The objective of this work is to conduct a systematic review that investigates the efficacy of phytosterols/stanols in lowering lipid concentration in individuals with non-familial hypercholesterolemia. Randomized controlled intervention trials were identified through selected international journal databases and reference lists of relevant publications. Two researchers extracted data from each identified trial and only trials of sufficient quality were included in the review. Main outcomes of interest were differences between treatment and control groups in terms of low density lipoprotein cholesterol, total cholesterol, high density lipoprotein cholesterol and triacyl- glycerol. Of the studies reviewed, 20 out of 76 studies were of sufficient quality. The results of the systematic review indicated that phytosterols/stanols could significantly decrease low density lipoprotein cholesterol, total cholesterol and triacylglycerol in treatment groups compared with control groups and that the mean differences were [-0.35 mmol/L, 95%CI(-0.47, -0.22), p<0.00001], [-0.36 mmol/L, 95%CI(-0.46, -0.26), p<0.00001] and [- 0.1 mmol/L, 95%CI(-0.16, -0.03), p=0.004] respectively. Foods enriched with 2.0 g of phytosterols/stanols per day had a significant cholesterol lowering effect.
Although the disadvantages of trans fatty acids (TFAs) are widely mentioned, limited data are available on the TFAs contents of Iranian foods, including fast foods. The aim of this study was to quantify the amounts of com- mon fatty acids in several fast foods in Iran, with specific focus on TFAs. The most commonly consumed fast foods in Iran: sausage, calbas, hamburgers and pizzas, were randomly selected seven times from products avail- able in supermarkets and restaurants. Each time a 10 g sample was drawn and prepared for fatty acid analysis. Total and individual fatty acids were quantified according to standard methods by gas chromatography with 60 meter capillary column and flame ionization detector. The most common saturated fatty acids in Iranian fast foods is stearic acid (C18:0) which ranged from 14.0% to 20.9%. Saturated fatty acid content in calbas was sig- nificantly higher than that found in other groups. Trans fatty acids constitute almost 23.6% to 30.6% of total fatty acids of these products. The most common TFA in these fast foods was elaidic acid (C18:1 9t). Total cis unsaturated fatty acid content of tested fast foods varied from 25.3 %( in sausage) to 46.8(in calbas) with oleic acid (C18:1 9c) followed by linoleic acid (C18:2) being the most common fatty acids in these products. This study showed higher TFAs contents in commercially available fast foods compared to the amounts recom- mended by dietary guidelines in Iran. Further studies must assess the effects of these fatty acids on human health.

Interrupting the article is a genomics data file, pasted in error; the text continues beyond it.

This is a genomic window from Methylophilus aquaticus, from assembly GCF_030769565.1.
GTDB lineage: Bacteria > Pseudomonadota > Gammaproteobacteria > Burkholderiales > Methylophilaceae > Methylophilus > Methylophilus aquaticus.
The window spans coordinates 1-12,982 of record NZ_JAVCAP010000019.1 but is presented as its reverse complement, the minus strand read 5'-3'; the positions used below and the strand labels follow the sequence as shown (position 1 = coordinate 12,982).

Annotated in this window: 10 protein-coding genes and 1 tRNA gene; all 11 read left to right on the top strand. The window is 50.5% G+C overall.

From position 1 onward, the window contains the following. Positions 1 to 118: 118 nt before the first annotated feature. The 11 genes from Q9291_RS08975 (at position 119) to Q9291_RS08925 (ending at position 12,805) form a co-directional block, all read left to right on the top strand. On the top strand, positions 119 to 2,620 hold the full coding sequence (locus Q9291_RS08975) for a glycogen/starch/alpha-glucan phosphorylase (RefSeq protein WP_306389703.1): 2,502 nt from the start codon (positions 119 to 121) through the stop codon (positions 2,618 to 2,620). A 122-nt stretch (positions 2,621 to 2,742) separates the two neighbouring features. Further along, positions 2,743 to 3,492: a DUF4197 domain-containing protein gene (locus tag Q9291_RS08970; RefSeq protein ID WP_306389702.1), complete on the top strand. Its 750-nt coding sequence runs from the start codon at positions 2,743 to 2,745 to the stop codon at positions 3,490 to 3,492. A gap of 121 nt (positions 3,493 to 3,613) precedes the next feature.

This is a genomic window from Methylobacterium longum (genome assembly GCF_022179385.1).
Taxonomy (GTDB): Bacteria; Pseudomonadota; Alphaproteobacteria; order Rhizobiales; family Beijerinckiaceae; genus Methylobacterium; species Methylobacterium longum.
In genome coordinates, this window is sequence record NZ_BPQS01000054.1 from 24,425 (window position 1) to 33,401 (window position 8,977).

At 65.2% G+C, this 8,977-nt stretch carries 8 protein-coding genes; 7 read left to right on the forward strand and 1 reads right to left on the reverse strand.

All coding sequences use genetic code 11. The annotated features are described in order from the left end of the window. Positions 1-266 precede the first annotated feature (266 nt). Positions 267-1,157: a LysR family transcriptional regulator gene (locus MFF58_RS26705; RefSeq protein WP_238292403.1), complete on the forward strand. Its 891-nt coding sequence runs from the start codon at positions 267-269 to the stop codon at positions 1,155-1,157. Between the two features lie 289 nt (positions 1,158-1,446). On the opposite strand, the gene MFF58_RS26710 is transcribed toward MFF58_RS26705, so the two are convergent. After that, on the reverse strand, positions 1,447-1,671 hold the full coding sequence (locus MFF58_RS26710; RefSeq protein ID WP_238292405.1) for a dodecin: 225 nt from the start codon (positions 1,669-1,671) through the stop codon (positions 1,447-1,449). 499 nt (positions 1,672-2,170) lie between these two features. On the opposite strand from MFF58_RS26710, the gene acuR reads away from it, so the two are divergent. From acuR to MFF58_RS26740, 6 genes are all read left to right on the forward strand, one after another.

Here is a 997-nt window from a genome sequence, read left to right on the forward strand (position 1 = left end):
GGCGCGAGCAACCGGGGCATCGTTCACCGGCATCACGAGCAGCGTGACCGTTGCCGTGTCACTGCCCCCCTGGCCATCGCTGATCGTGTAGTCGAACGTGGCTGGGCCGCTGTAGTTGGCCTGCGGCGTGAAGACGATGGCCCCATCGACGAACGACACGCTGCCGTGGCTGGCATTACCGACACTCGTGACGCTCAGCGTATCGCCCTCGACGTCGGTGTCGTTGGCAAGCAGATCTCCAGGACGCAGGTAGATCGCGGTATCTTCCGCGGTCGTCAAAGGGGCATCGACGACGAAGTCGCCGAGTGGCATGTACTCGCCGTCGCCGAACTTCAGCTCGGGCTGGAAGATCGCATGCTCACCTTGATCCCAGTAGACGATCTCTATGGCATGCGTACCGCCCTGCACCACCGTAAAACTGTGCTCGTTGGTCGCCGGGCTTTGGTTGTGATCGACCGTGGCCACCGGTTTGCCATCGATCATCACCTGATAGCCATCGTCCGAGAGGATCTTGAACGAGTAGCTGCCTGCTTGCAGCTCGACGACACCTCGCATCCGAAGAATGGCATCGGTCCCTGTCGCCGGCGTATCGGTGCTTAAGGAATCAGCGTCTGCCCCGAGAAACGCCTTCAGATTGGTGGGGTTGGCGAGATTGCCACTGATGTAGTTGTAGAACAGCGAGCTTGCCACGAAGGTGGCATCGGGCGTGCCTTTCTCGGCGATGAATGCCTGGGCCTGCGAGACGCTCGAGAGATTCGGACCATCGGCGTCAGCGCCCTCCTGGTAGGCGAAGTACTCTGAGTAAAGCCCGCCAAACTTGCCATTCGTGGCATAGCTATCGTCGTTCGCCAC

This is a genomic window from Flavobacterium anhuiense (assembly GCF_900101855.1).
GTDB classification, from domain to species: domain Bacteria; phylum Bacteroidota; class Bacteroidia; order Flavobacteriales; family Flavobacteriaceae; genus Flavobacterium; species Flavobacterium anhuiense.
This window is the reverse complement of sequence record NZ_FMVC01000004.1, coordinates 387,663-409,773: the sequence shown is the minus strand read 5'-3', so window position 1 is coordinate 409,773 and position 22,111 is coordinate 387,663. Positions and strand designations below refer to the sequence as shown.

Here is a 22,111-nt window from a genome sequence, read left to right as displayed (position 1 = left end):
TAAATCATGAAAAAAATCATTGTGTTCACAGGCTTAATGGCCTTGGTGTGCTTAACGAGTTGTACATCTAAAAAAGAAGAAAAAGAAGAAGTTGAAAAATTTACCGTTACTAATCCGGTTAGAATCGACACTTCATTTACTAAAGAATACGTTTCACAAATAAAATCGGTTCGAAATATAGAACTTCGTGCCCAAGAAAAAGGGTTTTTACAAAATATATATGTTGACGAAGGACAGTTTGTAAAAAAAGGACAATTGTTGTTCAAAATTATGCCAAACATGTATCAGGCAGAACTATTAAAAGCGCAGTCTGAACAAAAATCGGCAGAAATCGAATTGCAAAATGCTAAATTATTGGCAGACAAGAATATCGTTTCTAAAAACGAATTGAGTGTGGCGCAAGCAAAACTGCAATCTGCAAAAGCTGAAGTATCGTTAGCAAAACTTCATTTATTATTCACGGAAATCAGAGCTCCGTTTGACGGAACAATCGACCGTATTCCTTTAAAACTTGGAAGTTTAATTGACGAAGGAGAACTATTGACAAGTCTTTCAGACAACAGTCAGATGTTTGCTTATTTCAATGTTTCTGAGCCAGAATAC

Objectives: To evaluate dietary zinc and other divalent minerals intake among the population of Jiangsu Prov- ince. Methods: 3,867 subjects aged 4-89 years were representatively sampled in two urban and six rural areas of Jiangsu Province. Dietary intake was assessed using 24-hour recalls on three consecutive days. Insufficient zinc intake was calculated based on the Chinese Dietary Reference Intakes. Results: Overall, the percentage of sub- jects with insufficient intake of zinc was 22.9%, with a declining trend with age. Except for the group ≥50 years, mean zinc intake of all other groups were below the age- and sex- specific Recommended Nutrition Intakes (RNI). Approximately 2/3rds of the subjects ≤17 years of age had insufficient zinc intakes. Compared with the age group below 11 years, risk of insufficient zinc intake increased in the adolescents aged 11-17 years (OR: 2.10, 95% CI: 1.86-2.36), but decreased in adults aged 18-49 years and ≥50 years (OR: 0.76, 95% CI: 0.66-0.8; OR:0.55, 95%CI: 0.47-0.64). Mean intake of iron, copper, magnesium and selenium met the Chinese DRIs re- spectively, except for selenium in females. The prevalence of insufficient intake of copper, magnesium and sele- nium was 37.2%, 22.8% and 29.3%, respectively, while the overall prevalence of insufficient iron intake was only 3.4%. Conclusion: Dietary zinc intake of the Jiangsu Province population does not generally meet the Chi- nese RNI. Children and adolescents in particular have a higher risk of insufficient zinc intake.
Women participating in a wide range of competitive sports are at higher risk of developing eating disorders, menstrual irregularities and osteoporosis, which are generally referred to as the ‘female athlete triad’. The objec- tive of this study was to determine the prevalence of female athlete triad and factors associated with this condi- tion among athletes participating in different sports. A total of 67 elite female athletes aged between 13-30 years participated in the study and were subdivided into the ‘leanness’ and ‘non-leanness’ groups. Eating disorders were assessed using a body image figure rating and the Eating Disorder Inventory (EDI) with body dissatisfac- tion (BD), drive for thinness (DT), bulimia (B) and perfectionism (P) subscales. Menstrual irregularity was as- sessed with a self-reported menstrual history questionnaire. Bone quality was measured using a quantitative ul- trasound device at one-third distal radius. Prevalence of the female athlete triad was low (1.9%), but the preva- lence for individual triad component was high, especially in the leanness group. The prevalence of subjects who were at risk of menstrual irregularity, poor bone quality and eating disorders were 47.6%, 13.3% and 89.2%, re- spectively, in the leanness group; and 14.3%, 8.3% and 89.2%, respectively, in the non-leanness group. Since the components of the triad are interrelated, identification of athletes at risk of having any one component of the triad, especially those participating in sports that emphasise a lean physique, is an important aid for further diag- nosis.
Many studies in Asia have demonstrated that Asian populations may require lower cut-off levels for body mass index (BMI) and waist circumference to define obesity and abdominal obesity respectively, compared to western populations. Optimal cut-off levels for body mass index and waist circumference were determined to assess the relationship between the two anthropometric- and cardiovascular indices. Receiver operating characteristics analysis was used to determine the optimal cut-off levels. The study sample included 1833 subjects (mean age of 44 + 14 years) from 93 primary care clinics in Malaysia. Eight hundred and seventy two of the subjects were men and 960 were women. The optimal body mass index cut-off values predicting dyslipidaemia, hypertension, diabetes mellitus, or at least one cardiovascular risk factor varied from 23.5 to 25.5 kg/m2 in men and 24.9 to 27.4 kg/m2 in women. As for waist circumference, the optimal cut-off values varied from 83 to 92 cm in men and from 83 to 88 cm in women. The optimal cut-off values from our study showed that body mass index of 23.5 kg/m2 in men and 24.9 kg/m2 in women and waist circumference of 83 cm in men and women may be more suit- able for defining the criteria for overweight or obesity among adults in Malaysia. Waist circumference may be a better indicator for the prediction of obesity-related cardiovascular risk factors in men and women compared to BMI. Further investigation using a bigger sample size in Asia needs to be done to confirm our findings.